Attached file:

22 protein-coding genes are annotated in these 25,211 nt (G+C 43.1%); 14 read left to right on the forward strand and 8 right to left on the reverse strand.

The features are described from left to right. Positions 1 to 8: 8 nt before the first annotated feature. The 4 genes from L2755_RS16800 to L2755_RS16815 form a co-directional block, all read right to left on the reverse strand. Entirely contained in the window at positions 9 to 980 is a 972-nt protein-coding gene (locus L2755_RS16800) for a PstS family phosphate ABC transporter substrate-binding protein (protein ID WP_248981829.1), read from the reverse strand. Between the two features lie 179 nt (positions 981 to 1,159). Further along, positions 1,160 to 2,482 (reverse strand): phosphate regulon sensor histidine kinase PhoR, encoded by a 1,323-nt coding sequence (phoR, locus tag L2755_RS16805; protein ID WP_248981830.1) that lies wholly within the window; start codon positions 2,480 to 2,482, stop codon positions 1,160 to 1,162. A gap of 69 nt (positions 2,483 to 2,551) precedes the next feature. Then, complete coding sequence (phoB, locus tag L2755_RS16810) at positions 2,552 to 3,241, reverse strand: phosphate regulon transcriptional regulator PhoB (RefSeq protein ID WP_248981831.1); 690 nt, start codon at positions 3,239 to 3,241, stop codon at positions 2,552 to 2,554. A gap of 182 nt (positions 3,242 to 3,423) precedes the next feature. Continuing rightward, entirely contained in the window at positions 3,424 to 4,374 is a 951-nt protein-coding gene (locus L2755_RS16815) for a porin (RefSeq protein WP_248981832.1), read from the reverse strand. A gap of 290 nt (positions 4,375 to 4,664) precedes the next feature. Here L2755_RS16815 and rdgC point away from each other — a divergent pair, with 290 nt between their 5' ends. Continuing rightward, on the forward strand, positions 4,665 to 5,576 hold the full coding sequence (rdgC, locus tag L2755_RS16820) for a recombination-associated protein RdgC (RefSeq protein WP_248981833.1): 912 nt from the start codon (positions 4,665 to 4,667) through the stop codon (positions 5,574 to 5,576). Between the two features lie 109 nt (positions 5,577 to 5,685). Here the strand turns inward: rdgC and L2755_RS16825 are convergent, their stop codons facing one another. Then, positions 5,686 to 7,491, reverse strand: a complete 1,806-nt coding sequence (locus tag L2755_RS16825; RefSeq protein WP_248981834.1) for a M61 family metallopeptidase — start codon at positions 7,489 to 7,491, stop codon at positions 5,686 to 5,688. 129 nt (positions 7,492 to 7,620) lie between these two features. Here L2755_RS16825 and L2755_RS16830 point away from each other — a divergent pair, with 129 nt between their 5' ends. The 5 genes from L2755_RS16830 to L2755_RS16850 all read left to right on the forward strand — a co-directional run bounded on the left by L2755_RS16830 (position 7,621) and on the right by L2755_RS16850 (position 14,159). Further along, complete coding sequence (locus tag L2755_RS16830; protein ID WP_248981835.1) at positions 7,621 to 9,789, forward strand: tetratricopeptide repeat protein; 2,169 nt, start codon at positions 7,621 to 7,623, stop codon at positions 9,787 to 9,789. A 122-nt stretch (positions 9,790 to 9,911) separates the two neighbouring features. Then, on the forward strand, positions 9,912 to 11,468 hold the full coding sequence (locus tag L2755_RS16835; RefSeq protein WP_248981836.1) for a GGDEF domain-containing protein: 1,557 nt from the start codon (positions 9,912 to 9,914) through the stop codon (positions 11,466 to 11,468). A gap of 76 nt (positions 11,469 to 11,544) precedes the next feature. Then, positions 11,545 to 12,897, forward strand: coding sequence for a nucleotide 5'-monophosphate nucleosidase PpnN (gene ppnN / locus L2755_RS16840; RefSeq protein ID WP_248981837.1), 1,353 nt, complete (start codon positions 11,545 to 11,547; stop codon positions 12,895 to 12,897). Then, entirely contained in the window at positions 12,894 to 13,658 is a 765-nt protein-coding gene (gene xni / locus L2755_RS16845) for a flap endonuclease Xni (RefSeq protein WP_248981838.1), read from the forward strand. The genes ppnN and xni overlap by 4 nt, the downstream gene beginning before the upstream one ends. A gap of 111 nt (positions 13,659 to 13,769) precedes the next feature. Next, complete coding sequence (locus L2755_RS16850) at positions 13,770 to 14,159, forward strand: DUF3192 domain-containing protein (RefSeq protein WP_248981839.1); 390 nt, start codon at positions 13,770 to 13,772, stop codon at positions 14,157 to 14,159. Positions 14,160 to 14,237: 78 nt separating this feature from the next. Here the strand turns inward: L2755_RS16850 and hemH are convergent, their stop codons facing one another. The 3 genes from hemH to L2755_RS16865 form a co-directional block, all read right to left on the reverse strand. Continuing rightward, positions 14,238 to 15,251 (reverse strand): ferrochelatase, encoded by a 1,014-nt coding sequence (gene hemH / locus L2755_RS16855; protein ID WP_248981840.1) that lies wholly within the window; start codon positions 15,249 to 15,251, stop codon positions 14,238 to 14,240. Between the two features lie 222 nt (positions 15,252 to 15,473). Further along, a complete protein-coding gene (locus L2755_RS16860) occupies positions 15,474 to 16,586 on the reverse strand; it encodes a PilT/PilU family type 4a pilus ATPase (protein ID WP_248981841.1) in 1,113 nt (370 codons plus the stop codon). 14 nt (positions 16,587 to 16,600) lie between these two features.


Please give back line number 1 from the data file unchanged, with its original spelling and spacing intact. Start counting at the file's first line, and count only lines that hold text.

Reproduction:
22 protein-coding genes are annotated in these 25,211 nt (G+C 43.1%); 14 read left to right on the forward strand and 8 right to left on the reverse strand.